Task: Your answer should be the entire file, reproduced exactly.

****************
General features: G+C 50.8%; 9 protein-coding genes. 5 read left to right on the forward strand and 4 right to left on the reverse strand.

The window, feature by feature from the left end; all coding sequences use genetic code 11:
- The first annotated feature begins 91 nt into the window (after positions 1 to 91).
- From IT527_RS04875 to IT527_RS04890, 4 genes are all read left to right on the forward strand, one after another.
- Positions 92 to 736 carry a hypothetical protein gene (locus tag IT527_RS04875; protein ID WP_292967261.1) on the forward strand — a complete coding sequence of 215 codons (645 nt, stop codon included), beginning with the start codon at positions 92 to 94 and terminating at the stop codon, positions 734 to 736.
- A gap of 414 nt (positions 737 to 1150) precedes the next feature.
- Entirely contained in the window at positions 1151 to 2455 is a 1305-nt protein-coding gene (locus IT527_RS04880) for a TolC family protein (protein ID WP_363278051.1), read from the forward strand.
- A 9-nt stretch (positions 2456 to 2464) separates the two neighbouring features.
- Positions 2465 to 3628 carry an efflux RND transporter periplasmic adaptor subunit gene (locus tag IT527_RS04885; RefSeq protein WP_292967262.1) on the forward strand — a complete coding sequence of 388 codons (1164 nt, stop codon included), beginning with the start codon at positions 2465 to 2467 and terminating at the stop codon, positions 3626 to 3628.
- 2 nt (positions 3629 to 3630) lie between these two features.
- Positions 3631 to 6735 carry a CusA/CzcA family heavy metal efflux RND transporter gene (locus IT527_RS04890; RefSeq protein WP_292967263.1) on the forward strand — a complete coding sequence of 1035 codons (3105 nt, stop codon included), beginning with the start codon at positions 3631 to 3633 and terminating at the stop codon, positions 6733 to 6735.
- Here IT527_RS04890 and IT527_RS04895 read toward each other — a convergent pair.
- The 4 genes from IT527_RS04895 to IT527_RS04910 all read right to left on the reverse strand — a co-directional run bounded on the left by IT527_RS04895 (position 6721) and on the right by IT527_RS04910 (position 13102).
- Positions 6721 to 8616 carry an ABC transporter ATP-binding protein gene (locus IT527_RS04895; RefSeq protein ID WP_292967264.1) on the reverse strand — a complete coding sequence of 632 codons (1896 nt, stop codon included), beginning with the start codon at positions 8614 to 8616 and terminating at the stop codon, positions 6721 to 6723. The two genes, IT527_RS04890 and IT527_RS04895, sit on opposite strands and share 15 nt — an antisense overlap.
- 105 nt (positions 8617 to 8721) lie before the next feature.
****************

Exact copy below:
General features: G+C 50.8%; 9 protein-coding genes. 5 read left to right on the forward strand and 4 right to left on the reverse strand.

The window, feature by feature from the left end; all coding sequences use genetic code 11:
- The first annotated feature begins 91 nt into the window (after positions 1 to 91).
- From IT527_RS04875 to IT527_RS04890, 4 genes are all read left to right on the forward strand, one after another.
- Positions 92 to 736 carry a hypothetical protein gene (locus tag IT527_RS04875; protein ID WP_292967261.1) on the forward strand — a complete coding sequence of 215 codons (645 nt, stop codon included), beginning with the start codon at positions 92 to 94 and terminating at the stop codon, positions 734 to 736.
- A gap of 414 nt (positions 737 to 1150) precedes the next feature.
- Entirely contained in the window at positions 1151 to 2455 is a 1305-nt protein-coding gene (locus IT527_RS04880) for a TolC family protein (protein ID WP_363278051.1), read from the forward strand.
- A 9-nt stretch (positions 2456 to 2464) separates the two neighbouring features.
- Positions 2465 to 3628 carry an efflux RND transporter periplasmic adaptor subunit gene (locus tag IT527_RS04885; RefSeq protein WP_292967262.1) on the forward strand — a complete coding sequence of 388 codons (1164 nt, stop codon included), beginning with the start codon at positions 2465 to 2467 and terminating at the stop codon, positions 3626 to 3628.
- 2 nt (positions 3629 to 3630) lie between these two features.
- Positions 3631 to 6735 carry a CusA/CzcA family heavy metal efflux RND transporter gene (locus IT527_RS04890; RefSeq protein WP_292967263.1) on the forward strand — a complete coding sequence of 1035 codons (3105 nt, stop codon included), beginning with the start codon at positions 3631 to 3633 and terminating at the stop codon, positions 6733 to 6735.
- Here IT527_RS04890 and IT527_RS04895 read toward each other — a convergent pair.
- The 4 genes from IT527_RS04895 to IT527_RS04910 all read right to left on the reverse strand — a co-directional run bounded on the left by IT527_RS04895 (position 6721) and on the right by IT527_RS04910 (position 13102).
- Positions 6721 to 8616 carry an ABC transporter ATP-binding protein gene (locus IT527_RS04895; RefSeq protein ID WP_292967264.1) on the reverse strand — a complete coding sequence of 632 codons (1896 nt, stop codon included), beginning with the start codon at positions 8614 to 8616 and terminating at the stop codon, positions 6721 to 6723. The two genes, IT527_RS04890 and IT527_RS04895, sit on opposite strands and share 15 nt — an antisense overlap.
- 105 nt (positions 8617 to 8721) lie before the next feature.